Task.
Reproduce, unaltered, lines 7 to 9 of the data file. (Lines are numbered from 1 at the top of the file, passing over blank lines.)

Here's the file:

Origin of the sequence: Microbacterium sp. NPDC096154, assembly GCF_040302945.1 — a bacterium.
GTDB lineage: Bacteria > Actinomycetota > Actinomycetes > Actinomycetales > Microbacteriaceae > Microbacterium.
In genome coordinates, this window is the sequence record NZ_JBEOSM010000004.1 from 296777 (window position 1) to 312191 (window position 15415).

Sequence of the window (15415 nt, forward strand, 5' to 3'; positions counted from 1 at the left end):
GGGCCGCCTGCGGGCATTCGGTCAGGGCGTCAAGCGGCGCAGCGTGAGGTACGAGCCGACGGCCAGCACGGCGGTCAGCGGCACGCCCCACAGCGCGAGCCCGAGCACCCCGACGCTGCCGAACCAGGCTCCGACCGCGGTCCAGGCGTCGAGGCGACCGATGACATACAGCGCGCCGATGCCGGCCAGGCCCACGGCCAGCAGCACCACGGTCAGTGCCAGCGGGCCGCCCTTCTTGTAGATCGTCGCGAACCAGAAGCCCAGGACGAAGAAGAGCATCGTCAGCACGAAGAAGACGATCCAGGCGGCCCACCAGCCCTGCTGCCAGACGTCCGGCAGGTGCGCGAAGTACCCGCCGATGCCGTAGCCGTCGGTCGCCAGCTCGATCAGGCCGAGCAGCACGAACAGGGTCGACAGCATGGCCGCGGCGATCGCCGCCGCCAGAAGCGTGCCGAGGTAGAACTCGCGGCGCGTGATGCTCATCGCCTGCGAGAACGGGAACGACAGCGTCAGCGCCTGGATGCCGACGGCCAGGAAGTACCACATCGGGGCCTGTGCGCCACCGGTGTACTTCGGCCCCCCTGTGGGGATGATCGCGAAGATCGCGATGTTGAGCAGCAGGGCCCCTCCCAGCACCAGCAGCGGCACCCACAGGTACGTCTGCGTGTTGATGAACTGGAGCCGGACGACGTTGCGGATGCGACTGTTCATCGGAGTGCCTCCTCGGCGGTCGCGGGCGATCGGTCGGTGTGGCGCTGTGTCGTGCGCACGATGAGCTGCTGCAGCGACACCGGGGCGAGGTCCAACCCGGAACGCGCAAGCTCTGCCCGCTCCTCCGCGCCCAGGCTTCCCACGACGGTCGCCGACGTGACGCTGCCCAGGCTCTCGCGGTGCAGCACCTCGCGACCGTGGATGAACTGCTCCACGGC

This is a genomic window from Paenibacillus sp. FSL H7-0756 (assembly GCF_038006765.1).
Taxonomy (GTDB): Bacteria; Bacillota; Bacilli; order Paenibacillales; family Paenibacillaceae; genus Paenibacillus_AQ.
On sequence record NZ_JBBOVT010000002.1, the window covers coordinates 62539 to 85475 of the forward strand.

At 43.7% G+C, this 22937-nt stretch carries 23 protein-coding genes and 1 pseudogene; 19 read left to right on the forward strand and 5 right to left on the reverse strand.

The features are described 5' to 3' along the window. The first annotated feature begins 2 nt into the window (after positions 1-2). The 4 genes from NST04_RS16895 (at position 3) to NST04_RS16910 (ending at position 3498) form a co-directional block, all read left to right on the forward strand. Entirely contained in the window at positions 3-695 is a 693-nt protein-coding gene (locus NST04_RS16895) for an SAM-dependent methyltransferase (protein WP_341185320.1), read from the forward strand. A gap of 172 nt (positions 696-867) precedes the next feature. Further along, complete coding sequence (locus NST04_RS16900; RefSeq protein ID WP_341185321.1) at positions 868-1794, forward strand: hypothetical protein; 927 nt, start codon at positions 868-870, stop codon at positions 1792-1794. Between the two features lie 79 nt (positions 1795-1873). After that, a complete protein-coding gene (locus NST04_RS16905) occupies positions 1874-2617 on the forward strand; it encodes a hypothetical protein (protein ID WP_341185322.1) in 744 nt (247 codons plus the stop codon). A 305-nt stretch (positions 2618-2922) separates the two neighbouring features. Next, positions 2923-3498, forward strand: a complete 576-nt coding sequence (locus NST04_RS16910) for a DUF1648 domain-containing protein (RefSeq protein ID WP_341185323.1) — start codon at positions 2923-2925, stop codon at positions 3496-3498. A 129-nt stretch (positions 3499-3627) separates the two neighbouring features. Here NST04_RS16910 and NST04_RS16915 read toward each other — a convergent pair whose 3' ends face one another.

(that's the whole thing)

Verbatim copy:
Taxonomy (GTDB): Bacteria; Bacillota; Bacilli; order Paenibacillales; family Paenibacillaceae; genus Paenibacillus_AQ.
On sequence record NZ_JBBOVT010000002.1, the window covers coordinates 62539 to 85475 of the forward strand.

At 43.7% G+C, this 22937-nt stretch carries 23 protein-coding genes and 1 pseudogene; 19 read left to right on the forward strand and 5 right to left on the reverse strand.